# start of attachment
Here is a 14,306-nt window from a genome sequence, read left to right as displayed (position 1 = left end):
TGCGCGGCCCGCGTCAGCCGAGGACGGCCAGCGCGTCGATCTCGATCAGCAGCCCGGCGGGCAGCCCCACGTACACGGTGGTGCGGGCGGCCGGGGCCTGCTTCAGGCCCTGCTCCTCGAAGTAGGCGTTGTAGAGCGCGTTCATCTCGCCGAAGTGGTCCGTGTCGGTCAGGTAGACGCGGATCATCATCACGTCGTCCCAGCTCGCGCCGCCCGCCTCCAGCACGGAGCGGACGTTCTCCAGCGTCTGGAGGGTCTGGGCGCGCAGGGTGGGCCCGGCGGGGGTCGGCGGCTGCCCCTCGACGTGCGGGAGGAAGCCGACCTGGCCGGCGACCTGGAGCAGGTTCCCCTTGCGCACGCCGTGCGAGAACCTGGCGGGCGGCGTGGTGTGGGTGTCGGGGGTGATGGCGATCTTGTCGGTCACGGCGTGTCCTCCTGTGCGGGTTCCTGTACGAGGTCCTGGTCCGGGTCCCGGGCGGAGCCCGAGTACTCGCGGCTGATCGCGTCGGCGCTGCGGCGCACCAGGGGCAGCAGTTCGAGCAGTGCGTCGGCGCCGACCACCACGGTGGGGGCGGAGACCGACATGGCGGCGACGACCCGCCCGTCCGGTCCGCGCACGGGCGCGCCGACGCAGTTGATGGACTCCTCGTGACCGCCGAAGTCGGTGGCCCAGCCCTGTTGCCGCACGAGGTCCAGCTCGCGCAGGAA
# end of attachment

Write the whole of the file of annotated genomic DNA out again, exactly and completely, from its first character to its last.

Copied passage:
Here is a 14,306-nt window from a genome sequence, read left to right as displayed (position 1 = left end):
TGCGCGGCCCGCGTCAGCCGAGGACGGCCAGCGCGTCGATCTCGATCAGCAGCCCGGCGGGCAGCCCCACGTACACGGTGGTGCGGGCGGCCGGGGCCTGCTTCAGGCCCTGCTCCTCGAAGTAGGCGTTGTAGAGCGCGTTCATCTCGCCGAAGTGGTCCGTGTCGGTCAGGTAGACGCGGATCATCATCACGTCGTCCCAGCTCGCGCCGCCCGCCTCCAGCACGGAGCGGACGTTCTCCAGCGTCTGGAGGGTCTGGGCGCGCAGGGTGGGCCCGGCGGGGGTCGGCGGCTGCCCCTCGACGTGCGGGAGGAAGCCGACCTGGCCGGCGACCTGGAGCAGGTTCCCCTTGCGCACGCCGTGCGAGAACCTGGCGGGCGGCGTGGTGTGGGTGTCGGGGGTGATGGCGATCTTGTCGGTCACGGCGTGTCCTCCTGTGCGGGTTCCTGTACGAGGTCCTGGTCCGGGTCCCGGGCGGAGCCCGAGTACTCGCGGCTGATCGCGTCGGCGCTGCGGCGCACCAGGGGCAGCAGTTCGAGCAGTGCGTCGGCGCCGACCACCACGGTGGGGGCGGAGACCGACATGGCGGCGACGACCCGCCCGTCCGGTCCGCGCACGGGCGCGCCGACGCAGTTGATGGACTCCTCGTGACCGCCGAAGTCGGTGGCCCAGCCCTGTTGCCGCACGAGGTCCAGCTCGCGCAGGAA